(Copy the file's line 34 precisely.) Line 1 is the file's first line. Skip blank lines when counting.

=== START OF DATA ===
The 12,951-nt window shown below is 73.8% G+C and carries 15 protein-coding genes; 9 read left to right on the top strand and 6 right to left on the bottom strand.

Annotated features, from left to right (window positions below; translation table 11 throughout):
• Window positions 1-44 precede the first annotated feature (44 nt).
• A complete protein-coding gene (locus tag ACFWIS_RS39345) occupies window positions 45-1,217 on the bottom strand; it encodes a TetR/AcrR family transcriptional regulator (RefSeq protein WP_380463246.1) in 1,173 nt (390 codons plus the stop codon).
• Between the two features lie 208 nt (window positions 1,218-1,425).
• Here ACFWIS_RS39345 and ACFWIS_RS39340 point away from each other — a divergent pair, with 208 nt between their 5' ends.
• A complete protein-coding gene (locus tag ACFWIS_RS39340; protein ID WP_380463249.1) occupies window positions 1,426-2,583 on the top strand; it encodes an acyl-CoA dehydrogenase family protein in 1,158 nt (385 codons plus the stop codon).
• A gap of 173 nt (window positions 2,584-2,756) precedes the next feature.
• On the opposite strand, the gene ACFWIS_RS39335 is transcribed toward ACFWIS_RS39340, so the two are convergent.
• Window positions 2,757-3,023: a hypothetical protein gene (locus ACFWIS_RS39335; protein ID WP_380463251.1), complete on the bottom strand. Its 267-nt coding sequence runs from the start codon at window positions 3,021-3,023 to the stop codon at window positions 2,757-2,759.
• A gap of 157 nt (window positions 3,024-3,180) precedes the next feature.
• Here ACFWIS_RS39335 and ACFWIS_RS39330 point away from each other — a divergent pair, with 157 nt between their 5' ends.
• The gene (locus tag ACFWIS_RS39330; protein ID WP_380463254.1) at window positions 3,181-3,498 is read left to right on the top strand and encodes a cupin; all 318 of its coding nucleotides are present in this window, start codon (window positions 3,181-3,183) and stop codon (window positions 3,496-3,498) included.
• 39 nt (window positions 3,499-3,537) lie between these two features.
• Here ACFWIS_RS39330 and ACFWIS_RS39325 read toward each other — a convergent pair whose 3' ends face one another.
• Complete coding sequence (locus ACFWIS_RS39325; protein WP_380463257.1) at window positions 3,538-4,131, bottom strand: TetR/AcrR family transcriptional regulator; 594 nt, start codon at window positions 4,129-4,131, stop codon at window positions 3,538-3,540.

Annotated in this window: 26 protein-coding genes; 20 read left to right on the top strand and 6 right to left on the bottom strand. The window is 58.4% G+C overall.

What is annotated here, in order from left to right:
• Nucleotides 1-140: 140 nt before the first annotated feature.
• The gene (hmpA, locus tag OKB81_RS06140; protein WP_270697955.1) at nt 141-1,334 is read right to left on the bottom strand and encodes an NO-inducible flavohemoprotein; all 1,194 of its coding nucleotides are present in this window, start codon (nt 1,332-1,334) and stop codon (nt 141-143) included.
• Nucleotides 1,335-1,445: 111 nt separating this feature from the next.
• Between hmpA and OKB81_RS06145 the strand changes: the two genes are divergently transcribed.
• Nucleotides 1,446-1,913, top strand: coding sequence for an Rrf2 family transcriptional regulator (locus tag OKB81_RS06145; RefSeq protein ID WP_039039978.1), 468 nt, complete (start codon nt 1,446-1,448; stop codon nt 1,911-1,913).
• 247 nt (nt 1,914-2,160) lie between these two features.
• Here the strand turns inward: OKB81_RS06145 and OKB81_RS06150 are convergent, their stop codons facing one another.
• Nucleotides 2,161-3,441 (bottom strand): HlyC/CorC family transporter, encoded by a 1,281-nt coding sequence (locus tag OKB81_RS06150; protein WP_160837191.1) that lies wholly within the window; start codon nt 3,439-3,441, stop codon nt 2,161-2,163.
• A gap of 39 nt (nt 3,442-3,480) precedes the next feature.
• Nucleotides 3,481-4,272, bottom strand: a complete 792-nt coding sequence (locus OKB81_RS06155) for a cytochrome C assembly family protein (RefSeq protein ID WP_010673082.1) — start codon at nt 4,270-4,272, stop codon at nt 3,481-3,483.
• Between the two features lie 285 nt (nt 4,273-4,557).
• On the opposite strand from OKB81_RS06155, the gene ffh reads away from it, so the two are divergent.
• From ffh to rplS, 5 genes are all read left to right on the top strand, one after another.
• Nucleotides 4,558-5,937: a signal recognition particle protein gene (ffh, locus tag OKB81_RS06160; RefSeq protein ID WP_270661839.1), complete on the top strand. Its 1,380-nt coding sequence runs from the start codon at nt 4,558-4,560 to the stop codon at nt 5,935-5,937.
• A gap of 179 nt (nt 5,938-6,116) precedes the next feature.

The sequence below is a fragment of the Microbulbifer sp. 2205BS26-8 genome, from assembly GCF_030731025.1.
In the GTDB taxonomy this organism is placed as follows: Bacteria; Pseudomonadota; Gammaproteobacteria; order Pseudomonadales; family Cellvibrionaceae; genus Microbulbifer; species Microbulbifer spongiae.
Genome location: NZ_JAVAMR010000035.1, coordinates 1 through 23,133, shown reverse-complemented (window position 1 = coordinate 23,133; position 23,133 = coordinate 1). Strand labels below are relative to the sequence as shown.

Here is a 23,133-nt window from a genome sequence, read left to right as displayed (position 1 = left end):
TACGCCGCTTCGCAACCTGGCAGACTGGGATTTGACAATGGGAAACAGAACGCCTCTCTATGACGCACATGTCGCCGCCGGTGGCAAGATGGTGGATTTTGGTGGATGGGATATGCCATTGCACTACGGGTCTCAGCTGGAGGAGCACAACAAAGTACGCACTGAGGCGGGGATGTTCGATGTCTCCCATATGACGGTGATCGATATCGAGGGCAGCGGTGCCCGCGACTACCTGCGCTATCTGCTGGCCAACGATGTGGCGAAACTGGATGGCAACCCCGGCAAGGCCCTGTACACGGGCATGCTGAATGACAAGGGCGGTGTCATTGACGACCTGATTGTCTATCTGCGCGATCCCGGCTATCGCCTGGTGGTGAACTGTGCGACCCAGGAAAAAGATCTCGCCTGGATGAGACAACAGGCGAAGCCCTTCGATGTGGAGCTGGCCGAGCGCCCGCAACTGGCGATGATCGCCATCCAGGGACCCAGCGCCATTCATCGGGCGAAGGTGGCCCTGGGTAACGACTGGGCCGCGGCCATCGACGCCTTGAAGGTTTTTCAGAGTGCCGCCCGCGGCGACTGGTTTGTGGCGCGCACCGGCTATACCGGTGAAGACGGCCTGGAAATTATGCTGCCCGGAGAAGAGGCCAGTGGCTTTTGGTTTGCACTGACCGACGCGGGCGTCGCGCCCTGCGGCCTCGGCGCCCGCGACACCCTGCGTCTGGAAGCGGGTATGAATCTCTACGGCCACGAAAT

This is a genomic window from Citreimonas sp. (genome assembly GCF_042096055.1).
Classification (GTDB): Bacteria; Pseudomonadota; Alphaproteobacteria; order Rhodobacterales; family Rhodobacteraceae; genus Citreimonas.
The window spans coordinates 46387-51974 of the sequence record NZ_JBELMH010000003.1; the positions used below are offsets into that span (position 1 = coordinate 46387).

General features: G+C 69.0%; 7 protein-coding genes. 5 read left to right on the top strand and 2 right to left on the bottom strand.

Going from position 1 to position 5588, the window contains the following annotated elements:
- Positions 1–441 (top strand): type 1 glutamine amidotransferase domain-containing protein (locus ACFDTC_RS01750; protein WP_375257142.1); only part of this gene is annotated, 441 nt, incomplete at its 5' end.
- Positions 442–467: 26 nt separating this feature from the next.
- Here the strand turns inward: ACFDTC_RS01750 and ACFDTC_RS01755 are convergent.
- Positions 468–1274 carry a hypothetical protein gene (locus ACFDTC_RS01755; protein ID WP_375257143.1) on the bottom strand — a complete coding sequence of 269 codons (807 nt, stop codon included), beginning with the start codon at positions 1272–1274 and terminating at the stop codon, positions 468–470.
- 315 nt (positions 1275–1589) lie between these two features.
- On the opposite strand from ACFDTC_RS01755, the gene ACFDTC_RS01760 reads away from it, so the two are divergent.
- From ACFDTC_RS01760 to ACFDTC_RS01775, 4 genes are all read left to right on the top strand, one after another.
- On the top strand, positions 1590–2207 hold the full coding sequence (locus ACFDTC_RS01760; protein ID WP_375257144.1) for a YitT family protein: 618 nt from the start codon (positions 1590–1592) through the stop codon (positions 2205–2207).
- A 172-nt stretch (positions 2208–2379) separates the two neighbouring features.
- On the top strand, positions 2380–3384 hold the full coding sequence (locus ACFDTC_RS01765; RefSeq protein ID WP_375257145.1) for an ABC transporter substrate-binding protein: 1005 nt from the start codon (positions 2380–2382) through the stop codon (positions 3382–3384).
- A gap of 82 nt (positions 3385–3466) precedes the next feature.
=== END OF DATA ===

The sequence below is a fragment of the Microbulbifer sp. 2205BS26-8 genome, from assembly GCF_030731025.1.